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CLEO K. CLARK v. SAMUEL CRAIG VINIARD

AUGUST 30, 1989

CLEO K. CLARK
v.
SAMUEL CRAIG VINIARD, A MINOR, BY AND THROUGH HIS FRIENDS, LEGAL AND NATURAL GUARDIANS, DANNY RAY VINIARD AND DORIS VINIARD.



BEFORE ROY NOBLE LEE, C.J., ROBERTSON AND PITTMAN, JJ.

PITTMAN, JUSTICE, FOR THE COURT:

Craig Viniard sustained a severe injury to his left leg when the motorcycle he was riding was involved in a collision with an

automobile. Viniard sued Cleo Clark, alleging that her negligence was a proximate cause of his injuries. A jury found in favor of Viniard, but awarded him no damages. Viniard moved for an additur, or in the alternative a new trial solely on damages. The trial judge considered this request, and ordered instead a new trial on all issues. Cleo Clark requested an order on certification for interlocutory appeal, which was granted by the trial court. This Court granted permission to appeal, and Cleo Clark assigns the following as error:

 I. WHETHER THE TRIAL COURT ERRED IN NOT GRANTING A DIRECTED VERDICT OR J.N.O.V. IN FAVOR OF THE DEFENDANT.

 II. WHETHER THE TRIAL COURT HAD THE AUTHORITY AND/OR JURISDICTION TO GRANT A NEW TRIAL ON ALL ISSUES.

 III. WHETHER THE TRIAL COURT ABUSED ITS DISCRETION IN ORDERING THE NEW TRIAL, ASSUMING THAT IT HAD THE AUTHORITY AND/OR JURISDICTION TO DO SO.

 Craig Viniard has cross-appealed, assigning as error:

 I. THE TRIAL COURT ERRED IN DENYING PLAINTIFF, SAMUEL CRAIG VINIARD, AN ADDITUR OR A NEW TRIAL ON DAMAGES ONLY.

 II. THE JURY VERDICT ON THE ISSUE OF DAMAGES IN AWARDING PLAINTIFF, SAMUEL CRAIG VINIARD $0.00 IN LIGHT OF HIS MEDICAL EXPENSES TOTALLING $53,693.19 AND A MEDICAL EXPERT'S OPINION ASSIGNING A 20-30% PERMANENT PARTIAL DISABILITY TO HIS LEFT LEG WAS AGAINST THE OVERWHELMING WEIGHT OF THE EVIDENCE.

 STATEMENT OF THE FACTS

 On August 5, 1983, at about 10:30 a.m., Craig Viniard was riding his XR-75 Honda motorbike in a westerly direction down General Robert E. Blount Drive, also known as Foote Street, in Bassfield, Mississippi. Because Viniard's bike was intended primarily for off-the-road use, it was not equipped with a headlight, brakelight, turn signals, or rear-view mirrors. As Viniard approached the intersection of Foote Street and Ida Avenue, he put out his left arm in order to signal for a left turn. As he began to make his turn, he collided with an automobile driven by Estes Townsend, who was headed in the same direction as Viniard and was also attempting a left turn. As a result of the accident Viniard received an extensive laceration of the left leg with a compound fracture. The doctor who first reached Viniard had to "unwind" the leg twice in order to feel a pulse in the foot. Viniard had to undergo sixteen surgical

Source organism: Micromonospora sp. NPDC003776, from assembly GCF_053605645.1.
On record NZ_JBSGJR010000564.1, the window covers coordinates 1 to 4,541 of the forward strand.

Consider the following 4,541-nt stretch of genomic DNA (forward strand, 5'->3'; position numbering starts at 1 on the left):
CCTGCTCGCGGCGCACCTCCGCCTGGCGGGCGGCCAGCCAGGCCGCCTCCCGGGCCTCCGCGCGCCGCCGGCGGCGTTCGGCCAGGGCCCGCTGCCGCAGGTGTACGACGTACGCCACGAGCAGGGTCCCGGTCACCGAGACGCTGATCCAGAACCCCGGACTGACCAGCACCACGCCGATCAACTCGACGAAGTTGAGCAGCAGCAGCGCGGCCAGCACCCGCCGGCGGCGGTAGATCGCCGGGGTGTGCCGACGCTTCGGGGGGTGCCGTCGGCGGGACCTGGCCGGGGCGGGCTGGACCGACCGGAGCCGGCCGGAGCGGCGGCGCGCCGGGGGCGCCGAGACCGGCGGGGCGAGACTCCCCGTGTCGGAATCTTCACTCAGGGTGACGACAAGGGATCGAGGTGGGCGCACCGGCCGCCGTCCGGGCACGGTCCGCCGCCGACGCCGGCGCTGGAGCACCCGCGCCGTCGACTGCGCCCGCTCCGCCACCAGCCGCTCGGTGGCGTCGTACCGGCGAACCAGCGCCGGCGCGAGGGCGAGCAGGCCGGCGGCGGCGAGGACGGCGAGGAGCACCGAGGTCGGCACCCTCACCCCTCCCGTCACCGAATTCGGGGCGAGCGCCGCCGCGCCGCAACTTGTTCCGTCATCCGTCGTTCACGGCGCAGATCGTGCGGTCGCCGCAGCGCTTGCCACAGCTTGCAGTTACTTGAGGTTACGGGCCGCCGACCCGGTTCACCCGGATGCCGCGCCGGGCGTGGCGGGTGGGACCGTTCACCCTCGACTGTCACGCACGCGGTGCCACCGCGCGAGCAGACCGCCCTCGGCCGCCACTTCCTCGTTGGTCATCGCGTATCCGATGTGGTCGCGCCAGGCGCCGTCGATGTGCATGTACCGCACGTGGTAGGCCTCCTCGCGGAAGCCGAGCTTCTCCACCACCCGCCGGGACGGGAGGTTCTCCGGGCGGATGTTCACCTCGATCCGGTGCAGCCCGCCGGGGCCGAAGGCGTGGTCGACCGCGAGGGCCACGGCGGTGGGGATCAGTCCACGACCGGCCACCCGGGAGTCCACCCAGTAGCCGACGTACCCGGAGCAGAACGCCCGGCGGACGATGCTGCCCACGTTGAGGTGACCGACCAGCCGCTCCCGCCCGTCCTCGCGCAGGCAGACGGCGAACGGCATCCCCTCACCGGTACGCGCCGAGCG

procedures as a result of his injuries.

 On July 1, 1986, Craig Viniard filed suit in the Circuit Court of Jefferson Davis County against Cleo Clark, alleging that Clark's negligence had been a proximate cause of his accident and resulting damages. Viniard alleged that Clark had been behind him in her car on the day of his accident, and that she had run into his bike from behind, knocking him into the path of the Townsend car. The complaint also alleged that Clark failed to stop after having caused the accident. The complaint asked for actual and punitive damages. Cleo Clark filed her answer on August 4, 1986. Clark maintained that she had never been at the scene of the accident, but had turned off of Foote Street north onto Jefferson Street and had headed home before reaching the intersection where the accident occurred. Alternatively, Clark alleged that Viniard was negligent in that he did not properly signal for his left turn onto Ida Avenue, that he was not old enough to have a driver's license or to be riding the bike on a public street, and that the Honda was not properly equipped to be operated on a public street.

 Several depositions were taken before the trial, including that of Stella Mae Hathorn, an alleged eyewitness to the accident, who was deposed on October 7, 1986. Other witnesses' testimony placed Cleo Clark driving her automobile in the area. No one other than ...


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